Rag­narok: The Vik­ing Apoca­lypse

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Snake Sur­prise

Re­lease Date: OUT NOW!

2013 | 12 | DVD Direc­tor: Mikkel Braenne San­de­mose Cast: Pål Sverre Ha­gen, Ni­co­lai Cleve Broch, Bjørn Sundquist

Ig­nore the

ti­tle, which has clearly strayed from the cover of some Scan­di­na­vian death metal al­bum. There’s noth­ing es­pe­cially apoc­a­lyp­tic about this Nor­we­gian hor­ror – and a dis­tinct short­fall of Vik­ings, come to that ( bad news if you have a taste for plaits, pil­lage and dragon ships).

The pro­logue throws some to­ken Odin- both­er­ing Norse­men our way, but the ac­tion quickly moves to the mod­ern day. Our hero is an ar­chae­ol­o­gist, study­ing cryptic runes un­earthed in a burial mound – “the big­gest and most spec­tac­u­lar Vik­ing find in world his­tory,” we’re told. Played with every­man charm by Pål Sverre Ha­gen, he’s more muesli- fed aca­demic than two- fisted In­di­ana Jones clone, strug­gling with sin­gle par­ent­hood and given to quot­ing the Cul­tural Her­itage Act.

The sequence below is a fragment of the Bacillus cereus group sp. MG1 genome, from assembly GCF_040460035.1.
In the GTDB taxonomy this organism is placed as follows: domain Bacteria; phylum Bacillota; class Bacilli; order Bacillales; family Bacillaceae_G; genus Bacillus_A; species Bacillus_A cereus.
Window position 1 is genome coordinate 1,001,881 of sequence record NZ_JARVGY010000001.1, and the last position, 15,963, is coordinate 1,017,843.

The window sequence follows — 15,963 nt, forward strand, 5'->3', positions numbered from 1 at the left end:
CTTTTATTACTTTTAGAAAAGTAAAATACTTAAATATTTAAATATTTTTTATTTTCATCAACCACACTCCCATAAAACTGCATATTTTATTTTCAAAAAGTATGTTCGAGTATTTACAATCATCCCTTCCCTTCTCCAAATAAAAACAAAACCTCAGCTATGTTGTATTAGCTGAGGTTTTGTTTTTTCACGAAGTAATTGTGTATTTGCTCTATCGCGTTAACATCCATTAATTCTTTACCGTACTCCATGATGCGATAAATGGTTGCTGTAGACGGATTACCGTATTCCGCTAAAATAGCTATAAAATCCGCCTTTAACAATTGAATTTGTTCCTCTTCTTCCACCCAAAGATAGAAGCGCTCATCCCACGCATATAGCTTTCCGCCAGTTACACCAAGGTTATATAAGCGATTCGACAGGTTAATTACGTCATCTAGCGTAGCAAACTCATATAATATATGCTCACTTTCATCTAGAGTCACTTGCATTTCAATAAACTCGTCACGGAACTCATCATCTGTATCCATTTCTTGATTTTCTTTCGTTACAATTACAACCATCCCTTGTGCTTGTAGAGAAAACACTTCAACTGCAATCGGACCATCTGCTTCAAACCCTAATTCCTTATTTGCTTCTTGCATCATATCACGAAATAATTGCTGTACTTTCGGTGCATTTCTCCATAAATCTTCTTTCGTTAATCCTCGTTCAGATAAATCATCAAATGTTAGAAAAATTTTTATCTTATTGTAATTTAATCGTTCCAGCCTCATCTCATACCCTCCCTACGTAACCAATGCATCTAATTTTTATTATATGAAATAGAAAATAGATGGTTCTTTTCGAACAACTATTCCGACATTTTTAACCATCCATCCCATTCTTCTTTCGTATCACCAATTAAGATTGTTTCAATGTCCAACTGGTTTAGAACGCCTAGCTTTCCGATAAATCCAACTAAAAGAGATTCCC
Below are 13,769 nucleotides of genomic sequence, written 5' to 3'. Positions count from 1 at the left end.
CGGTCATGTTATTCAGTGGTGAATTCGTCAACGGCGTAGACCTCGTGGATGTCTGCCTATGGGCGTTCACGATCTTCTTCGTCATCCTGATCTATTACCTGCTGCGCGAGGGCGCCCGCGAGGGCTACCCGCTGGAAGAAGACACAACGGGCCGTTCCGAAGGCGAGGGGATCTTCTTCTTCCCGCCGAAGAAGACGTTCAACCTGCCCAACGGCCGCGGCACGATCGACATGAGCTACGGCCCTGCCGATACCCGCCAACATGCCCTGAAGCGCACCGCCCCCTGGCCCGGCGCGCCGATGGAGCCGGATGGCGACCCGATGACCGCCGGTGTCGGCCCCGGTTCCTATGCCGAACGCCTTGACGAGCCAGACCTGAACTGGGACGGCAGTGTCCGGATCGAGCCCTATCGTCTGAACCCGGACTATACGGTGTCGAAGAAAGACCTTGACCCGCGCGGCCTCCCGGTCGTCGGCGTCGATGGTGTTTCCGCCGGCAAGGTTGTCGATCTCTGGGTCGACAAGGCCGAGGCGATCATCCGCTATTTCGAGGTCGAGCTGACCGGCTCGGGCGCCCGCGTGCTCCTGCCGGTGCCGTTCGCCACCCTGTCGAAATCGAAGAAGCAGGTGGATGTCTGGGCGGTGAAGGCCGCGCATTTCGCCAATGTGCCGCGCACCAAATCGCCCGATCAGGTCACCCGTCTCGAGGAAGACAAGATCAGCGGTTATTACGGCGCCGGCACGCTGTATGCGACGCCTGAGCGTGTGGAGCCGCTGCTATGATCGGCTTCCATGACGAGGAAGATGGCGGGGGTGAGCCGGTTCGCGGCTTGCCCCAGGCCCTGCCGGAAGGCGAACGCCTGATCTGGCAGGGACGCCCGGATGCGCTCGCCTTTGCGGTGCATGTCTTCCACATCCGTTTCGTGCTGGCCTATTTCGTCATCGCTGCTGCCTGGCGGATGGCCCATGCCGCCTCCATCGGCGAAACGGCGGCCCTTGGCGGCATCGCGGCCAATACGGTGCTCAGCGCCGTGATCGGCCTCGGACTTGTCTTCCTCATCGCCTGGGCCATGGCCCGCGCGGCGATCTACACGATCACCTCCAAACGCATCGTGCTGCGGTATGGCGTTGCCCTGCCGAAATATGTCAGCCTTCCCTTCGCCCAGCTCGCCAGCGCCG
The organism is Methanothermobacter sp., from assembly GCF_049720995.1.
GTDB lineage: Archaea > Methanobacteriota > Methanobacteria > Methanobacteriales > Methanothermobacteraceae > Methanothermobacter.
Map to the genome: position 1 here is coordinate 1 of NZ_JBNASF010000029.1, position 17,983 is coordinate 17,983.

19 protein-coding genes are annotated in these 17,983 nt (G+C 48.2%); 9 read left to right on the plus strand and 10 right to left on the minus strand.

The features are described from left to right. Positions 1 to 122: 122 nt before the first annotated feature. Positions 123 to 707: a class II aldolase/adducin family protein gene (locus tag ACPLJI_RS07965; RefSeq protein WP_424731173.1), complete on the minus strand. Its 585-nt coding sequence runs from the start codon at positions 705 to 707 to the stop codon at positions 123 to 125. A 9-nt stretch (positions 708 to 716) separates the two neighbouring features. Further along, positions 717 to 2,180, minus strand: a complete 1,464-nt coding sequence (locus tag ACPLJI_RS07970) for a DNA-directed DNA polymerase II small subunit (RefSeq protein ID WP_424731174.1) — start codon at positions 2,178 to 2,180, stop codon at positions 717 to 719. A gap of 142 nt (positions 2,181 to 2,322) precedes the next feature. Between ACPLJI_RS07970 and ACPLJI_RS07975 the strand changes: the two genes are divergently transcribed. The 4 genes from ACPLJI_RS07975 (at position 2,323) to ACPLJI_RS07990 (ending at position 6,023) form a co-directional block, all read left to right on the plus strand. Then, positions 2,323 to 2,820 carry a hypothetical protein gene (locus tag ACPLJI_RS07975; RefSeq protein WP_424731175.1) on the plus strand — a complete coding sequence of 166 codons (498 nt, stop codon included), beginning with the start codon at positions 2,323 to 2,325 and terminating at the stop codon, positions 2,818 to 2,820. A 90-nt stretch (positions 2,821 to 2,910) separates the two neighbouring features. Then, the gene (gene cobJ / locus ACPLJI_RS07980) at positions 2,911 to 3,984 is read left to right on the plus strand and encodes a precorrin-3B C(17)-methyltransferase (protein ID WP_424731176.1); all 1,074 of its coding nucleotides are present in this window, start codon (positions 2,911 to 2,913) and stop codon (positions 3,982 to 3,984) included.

As its plot fol­lows a se­cret map to re­mote Fin­n­mark, Rag­narok of­fers stan­dard is­sue trea­sure hunt stuff be­fore fi­nally un­mask­ing it­self as an old- fash­ioned mon­ster flick. The lamb- gob­bling beastie in the lake proves to be the great Midgard ser­pent of Norse mythol­ogy, updating its schtick to em­brace Jaws- style un­der­wa­ter POV shots. It’s a de­cent ef­fects cre­ation, just the right side of Syfy cheese.

The Nor­we­gian land­scapes are stunning, but Rag­narok ul­ti­mately un­der­whelms, its thrills neutered and fam­ily- friendly, un­done by an end­ing that proves a scaly, slith­er­ing anti- cli­max.

A trailer. Nick Setch­field In Norse mythol­ogy the ser­pent is the arch foe of Thor. Odds are we’ll see it on- screen in 2017’ s Thor: Rag­narok.

Hey, nice lightsaber.

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